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Abstract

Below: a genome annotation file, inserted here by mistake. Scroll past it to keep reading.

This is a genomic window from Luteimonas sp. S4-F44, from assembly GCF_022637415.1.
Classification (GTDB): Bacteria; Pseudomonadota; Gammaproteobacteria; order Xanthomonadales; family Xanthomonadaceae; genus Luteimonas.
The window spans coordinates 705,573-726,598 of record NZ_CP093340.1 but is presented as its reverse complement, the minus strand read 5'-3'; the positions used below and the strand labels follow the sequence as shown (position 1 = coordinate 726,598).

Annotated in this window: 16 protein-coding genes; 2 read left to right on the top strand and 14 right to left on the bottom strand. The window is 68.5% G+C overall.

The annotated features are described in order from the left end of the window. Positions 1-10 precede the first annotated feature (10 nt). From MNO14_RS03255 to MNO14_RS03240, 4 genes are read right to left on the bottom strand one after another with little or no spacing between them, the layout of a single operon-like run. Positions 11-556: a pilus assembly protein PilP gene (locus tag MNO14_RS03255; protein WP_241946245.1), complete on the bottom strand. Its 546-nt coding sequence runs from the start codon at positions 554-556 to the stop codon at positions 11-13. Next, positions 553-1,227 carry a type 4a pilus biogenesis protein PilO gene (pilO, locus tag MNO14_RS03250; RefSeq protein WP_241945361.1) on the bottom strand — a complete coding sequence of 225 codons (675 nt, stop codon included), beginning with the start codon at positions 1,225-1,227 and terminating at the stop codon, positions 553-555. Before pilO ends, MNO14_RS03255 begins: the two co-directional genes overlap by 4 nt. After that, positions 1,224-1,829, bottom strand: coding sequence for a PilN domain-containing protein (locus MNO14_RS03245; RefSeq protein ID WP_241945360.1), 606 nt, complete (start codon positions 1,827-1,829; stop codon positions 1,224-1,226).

When parties use mediation as an alternative to litigation, they generally expect the agreement will be binding upon the parties and confidential. However, the parties must ensure that the agreement they reach is reduced to writing or the agreement may not be enforceable. Furthermore, certain things said during the mediation session may be admissible in future litigation proceedings. The Indiana Supreme Court, in Vernon v. Acton, held that until mediation agreements are reduced to writing and signed by the parties, they must be considered compromise settlement negotiations under the applicable evidence rules and are not admissible as evidence of an oral mediation agreement.2

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